Keep Austin Weird: Litigation Sticker Shock Sticks for Now
In a breach of contract action in Texas, many believe that attorney’s fees are universally recoverable for the prevailing plaintiff as a matter of Texas law. As Chapter 38 of the Texas Civil Practice and Remedies Code—the statute controlling the mandatory award of attorney’s fees in breach of contract actions—as presently written, this is not true.
Chapter 38 only allows for recovery of attorney’s fees against “an individual or a corporation” for the prevailing party in a breach of contract action. In the last session, Representative Farrar authored HB 744 to make breach of contract attorney’s fees recoverable from “an individual, corporation, or other legal entity…” For more on Chapter 38 as presently enacted and the specifics of HB 744, click here.
Earlier this year, the Texas legislature again took up an amendment to Chapter 38 to broaden the scope of recoverable attorney’s fees for the prevailing party in a breach of contract action. Like the legislation that came before it, this attempt was unsuccessful.
While HB 744 made it out of the Texas House, it died in the Senate. Almost upon arrival in the Senate, HB 744 was referred to the State Affairs Committee for further review, but it was not revisited before the Texas legislature adjourned. This is the second bill attempting to broaden Chapter 38’s fee recovery that has failed to matriculate to the governor’s office.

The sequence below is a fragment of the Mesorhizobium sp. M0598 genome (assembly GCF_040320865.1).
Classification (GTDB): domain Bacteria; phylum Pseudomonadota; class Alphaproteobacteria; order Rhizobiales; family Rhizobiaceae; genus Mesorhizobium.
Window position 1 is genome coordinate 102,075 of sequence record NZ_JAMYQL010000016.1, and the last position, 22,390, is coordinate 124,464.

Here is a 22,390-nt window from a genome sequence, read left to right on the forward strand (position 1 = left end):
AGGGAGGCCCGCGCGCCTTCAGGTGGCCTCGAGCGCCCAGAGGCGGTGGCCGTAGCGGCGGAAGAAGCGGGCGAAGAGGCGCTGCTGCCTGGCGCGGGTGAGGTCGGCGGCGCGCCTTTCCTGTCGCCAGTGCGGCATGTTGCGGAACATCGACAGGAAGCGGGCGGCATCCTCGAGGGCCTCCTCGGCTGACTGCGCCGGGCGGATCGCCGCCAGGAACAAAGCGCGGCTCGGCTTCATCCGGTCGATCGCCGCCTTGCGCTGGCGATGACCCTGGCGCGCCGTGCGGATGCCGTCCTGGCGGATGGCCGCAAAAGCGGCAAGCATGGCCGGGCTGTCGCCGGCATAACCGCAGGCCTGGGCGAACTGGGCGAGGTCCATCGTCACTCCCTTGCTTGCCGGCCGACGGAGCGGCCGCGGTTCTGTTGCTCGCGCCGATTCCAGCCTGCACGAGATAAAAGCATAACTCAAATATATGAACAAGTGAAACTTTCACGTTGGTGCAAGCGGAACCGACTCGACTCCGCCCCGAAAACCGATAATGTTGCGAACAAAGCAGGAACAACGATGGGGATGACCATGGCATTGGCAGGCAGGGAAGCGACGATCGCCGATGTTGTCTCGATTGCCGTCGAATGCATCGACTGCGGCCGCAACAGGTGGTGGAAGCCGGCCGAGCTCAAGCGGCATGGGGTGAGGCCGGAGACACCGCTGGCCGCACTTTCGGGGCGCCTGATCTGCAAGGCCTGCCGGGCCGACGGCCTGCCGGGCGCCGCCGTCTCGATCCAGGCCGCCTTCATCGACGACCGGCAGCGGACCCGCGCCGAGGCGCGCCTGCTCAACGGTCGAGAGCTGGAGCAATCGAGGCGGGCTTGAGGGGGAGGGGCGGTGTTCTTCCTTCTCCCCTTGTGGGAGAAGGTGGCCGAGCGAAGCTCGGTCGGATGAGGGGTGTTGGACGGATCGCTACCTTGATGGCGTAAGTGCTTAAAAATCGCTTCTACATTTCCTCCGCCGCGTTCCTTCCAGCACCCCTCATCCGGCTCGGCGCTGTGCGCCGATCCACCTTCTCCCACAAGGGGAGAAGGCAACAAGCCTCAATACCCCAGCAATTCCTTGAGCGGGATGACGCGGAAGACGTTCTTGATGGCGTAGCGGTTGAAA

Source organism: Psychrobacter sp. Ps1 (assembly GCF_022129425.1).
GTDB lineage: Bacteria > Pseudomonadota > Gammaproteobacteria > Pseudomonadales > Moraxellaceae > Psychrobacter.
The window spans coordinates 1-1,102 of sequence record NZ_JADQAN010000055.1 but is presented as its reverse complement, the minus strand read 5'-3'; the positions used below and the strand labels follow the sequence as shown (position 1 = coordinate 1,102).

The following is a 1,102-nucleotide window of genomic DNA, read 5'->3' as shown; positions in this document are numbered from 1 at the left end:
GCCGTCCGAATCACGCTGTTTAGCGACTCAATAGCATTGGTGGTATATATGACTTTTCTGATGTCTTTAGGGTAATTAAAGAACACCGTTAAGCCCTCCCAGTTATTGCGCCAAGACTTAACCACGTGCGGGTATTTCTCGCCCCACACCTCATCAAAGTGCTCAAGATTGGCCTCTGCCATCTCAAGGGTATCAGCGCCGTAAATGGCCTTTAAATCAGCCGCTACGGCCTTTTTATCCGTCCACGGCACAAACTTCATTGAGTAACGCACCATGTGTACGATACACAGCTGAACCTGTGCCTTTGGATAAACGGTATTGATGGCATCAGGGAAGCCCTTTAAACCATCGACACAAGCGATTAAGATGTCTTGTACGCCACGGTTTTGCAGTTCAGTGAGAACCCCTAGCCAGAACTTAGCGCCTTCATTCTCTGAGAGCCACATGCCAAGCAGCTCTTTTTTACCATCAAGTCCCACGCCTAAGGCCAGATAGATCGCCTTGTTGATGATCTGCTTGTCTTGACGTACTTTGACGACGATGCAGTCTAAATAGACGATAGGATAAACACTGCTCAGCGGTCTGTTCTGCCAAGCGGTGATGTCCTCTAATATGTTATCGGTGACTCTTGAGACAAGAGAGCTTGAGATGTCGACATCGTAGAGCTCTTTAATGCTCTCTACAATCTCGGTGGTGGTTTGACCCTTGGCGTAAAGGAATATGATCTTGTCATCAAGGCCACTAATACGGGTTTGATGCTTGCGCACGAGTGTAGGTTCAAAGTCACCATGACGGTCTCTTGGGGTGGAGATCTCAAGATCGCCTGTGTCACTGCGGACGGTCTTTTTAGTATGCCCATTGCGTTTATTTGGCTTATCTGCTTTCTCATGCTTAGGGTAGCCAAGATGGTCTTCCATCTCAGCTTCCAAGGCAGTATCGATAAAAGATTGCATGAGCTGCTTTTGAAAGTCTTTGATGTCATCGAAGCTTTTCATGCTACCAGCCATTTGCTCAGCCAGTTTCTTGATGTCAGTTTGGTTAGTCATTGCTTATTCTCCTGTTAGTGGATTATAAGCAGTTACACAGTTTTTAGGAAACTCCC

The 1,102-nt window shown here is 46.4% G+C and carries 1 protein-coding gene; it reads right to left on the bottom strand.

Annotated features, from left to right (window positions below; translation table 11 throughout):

Arguably, expanding the scope of Chapter 38’s fee award would make Texas courts more accessible to those plaintiffs who might not otherwise pursue their claims for fear of litigation sticker shock. Likewise, Chapter 38’s fee award as presently enacted may insulate potential defendants (e.g. partnerships), for the same reasons. Because HB 744 didn’t make it this time, at least for now, the sticker shock may stick. Keep Austin weird.